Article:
In Figure 1, we show the differences in the perception of ease of access to general and mental health according to (a) perceived mental health during the pandemic, (b) severity of depression symptoms at baseline, and (c) severity of unhealthy alcohol use at baseline. All differences were statistically significant (p < 0.001), except for the perceived ease of access to general healthcare according to severity of depression symptoms at baseline (p = 0.132).

FIGURE 1
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Figure 1. (A) Perceived ease of access (a) general and (b) mental healthcare during COVID-19, compared to before, according to perceived mental health during the pandemica. (B) Perceived ease of access (a) general and (b) mental healthcare during COVID-19, compared to before, according to severity of depression symptoms at baselineb. (C) Perceived ease of access (a) general and (b) mental healthcare during COVID-19, compared to before, according to severity of unhealthy alcohol use at baselinec. aTwo participants who did not assess their perceived mental health during the pandemic assess ease of access to general healthcare as same as before and not applicable to mental healthcare. bSeverity of depression symptoms according to PHQ-9. cSeverity of unhealthy alcohol use according to AUDIT.

Discussion

Among 836 participants from a primary-care based cohort of patients with a diagnosis of depression and/or unhealthy alcohol use, the ease of access to general and mental healthcare was perceived as worse during the pandemic, compared to before the pandemic. Regarding access to mental healthcare, patients were more likely unable to access it and, among those who were able, they were more likely to perceive access as worse than before. For both general and mental healthcare, there were differences in the factors related to the perceived ease of access. For general healthcare, women, patients with baseline diagnosis of depression, and patients with any comorbidity were more likely to assess the ease of access as worse than before. In contrast, the ease of access for mental healthcare was more likely to be assessed as worse than before by patients aged between 30 and 49.9 years old, belonging to SES between 4 and 6, being affiliated to the contributive social security regime, and those who perceived that their mental health had worsened during the pandemic.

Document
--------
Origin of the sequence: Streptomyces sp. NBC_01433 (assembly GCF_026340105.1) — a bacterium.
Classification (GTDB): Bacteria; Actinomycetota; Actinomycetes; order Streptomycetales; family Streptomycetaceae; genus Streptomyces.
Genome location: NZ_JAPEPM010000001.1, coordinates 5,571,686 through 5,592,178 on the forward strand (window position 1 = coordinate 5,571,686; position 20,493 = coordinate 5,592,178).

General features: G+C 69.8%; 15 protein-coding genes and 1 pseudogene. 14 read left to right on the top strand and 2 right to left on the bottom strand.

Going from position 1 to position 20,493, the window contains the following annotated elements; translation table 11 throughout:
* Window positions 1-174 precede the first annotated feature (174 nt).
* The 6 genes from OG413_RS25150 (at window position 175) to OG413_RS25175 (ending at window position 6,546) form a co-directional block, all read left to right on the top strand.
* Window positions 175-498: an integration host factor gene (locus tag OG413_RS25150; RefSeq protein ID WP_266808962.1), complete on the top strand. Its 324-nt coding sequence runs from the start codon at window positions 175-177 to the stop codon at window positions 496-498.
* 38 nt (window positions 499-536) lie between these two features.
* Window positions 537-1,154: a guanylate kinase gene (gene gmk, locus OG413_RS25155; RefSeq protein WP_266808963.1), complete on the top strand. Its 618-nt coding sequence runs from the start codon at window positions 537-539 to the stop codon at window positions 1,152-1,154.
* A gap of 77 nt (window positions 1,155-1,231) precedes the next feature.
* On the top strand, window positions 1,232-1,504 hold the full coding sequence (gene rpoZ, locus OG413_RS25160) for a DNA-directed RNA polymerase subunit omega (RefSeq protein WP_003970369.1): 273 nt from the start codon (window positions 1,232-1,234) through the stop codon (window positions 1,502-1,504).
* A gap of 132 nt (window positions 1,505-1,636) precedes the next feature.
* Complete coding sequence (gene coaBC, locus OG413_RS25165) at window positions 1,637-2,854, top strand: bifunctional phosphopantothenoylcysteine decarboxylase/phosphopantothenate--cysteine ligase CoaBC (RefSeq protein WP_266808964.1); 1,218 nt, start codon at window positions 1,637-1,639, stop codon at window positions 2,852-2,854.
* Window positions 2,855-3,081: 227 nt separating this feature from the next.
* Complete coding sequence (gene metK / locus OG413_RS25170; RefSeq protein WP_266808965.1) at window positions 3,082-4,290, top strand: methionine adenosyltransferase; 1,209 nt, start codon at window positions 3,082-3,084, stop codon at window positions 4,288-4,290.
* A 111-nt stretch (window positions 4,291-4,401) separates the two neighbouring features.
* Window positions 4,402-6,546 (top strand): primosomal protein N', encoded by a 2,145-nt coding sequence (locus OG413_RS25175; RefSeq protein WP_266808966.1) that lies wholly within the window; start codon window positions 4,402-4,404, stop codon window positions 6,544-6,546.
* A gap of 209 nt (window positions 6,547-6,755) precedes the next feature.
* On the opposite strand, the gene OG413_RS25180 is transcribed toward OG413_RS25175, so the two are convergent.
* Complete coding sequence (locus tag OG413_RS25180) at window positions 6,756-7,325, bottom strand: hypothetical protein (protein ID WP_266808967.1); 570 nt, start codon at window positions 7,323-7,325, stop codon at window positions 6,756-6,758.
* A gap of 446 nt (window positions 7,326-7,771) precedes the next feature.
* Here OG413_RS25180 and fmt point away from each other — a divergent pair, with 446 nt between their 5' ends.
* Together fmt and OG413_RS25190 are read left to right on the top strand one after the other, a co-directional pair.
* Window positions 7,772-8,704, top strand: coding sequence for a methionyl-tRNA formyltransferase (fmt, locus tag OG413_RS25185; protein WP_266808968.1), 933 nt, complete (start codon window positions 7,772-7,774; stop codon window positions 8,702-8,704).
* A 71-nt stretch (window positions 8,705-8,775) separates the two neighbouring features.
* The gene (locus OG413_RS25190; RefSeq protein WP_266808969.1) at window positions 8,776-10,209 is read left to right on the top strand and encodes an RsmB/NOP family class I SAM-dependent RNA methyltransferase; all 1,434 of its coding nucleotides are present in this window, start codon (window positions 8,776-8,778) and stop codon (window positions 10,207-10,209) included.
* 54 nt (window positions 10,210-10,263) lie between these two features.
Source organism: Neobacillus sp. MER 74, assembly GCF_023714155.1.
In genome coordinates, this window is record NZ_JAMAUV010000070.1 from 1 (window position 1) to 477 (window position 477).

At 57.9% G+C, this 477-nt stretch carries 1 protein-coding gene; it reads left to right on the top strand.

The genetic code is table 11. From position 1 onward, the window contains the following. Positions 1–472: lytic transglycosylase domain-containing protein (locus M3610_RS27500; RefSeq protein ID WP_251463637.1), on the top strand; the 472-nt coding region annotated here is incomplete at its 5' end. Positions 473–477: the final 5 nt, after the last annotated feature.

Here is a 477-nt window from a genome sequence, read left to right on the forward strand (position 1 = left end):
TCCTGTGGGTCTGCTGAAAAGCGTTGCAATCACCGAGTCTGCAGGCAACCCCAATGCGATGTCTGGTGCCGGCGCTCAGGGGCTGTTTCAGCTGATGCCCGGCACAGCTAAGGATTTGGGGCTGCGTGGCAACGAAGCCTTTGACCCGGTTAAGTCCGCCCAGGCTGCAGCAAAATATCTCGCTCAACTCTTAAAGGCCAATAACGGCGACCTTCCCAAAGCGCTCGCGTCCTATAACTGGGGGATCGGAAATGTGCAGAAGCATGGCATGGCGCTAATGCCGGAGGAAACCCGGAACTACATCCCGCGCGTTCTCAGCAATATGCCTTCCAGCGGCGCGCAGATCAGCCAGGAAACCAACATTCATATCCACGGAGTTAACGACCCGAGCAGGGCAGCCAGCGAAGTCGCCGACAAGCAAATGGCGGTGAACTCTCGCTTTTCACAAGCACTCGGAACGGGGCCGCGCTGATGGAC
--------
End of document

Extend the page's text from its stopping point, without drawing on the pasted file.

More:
The challenges with access to general healthcare services, especially for non-COVID health conditions, have been described in multiple settings worldwide (3, 7, 22). Several factors have contributed to the quality and the quantity in healthcare access, including the diversion of resources toward the care of COVID patients, the prioritization of the health conditions deemed essential for healthcare provision, and the barriers to implementation of remote healthcare (such as by phone or online) (1, 35). Healthcare provision changes required health providers and patients to adapt to quickly changing steps in the process of healthcare and a fast-learning curve in healthcare systems' use of communication technology such as smartphones, computer programs, remote calls, email, and others (5). Therefore, in spite of the huge potential of technology use to improve the efficiency in healthcare processes such as education and information, triage, prescription refill, and consultation and therapy, the changes were a new barrier for patients with poor technology and internet literacy or poor access to technology, especially among patients from rural and semi-urban settings (23). Indeed, in a cross-sectional study with patients from primary care sites in Colombia, we showed that although nearly all the population had a cell phone, only 19.7% of them reported using the internet, 65% of them used the internet to look for health information, and only a third of participants used the phone to arrange a clinical appointment (24). Moreover, technology and internet literacy were lower in rural than in urban settings (24).

Health institutions struggled to adapt healthcare provision within the constraints of the pandemic, leaving patients needing care with multiple sources of uncertainty. For example, during the first days of the pandemic in Colombia, some study sites closed, appointments were canceled, and patients were referred to phone lines for information. However, some patients reported that when they called the lines were rarely answered. Although the emergencies rooms were available, patients dealt with the fear of COVID contagion in those sites. The intense public campaign for self-isolation and social distancing and the lack of clarity regarding the process changes implemented for healthcare provision left patients in the position of needing to decide whether they were candidates for healthcare (i.e., worthy of going to a hospital) and encumbering already crowded hospitals (1, 2, 6, 7, 9). This led to a number of patients refraining or postponing seeking any healthcare which, in some settings, has been correlated to avoidable mortality and poor outcomes for easily manageable health conditions (1, 6, 9). Therefore, the high prevalence of perceived worsening in ease of access to healthcare during the pandemic reflects the struggle of both institutions and patients to maintain fluid communication regarding the steps to both mitigate the pandemic spread and address ongoing healthcare needs.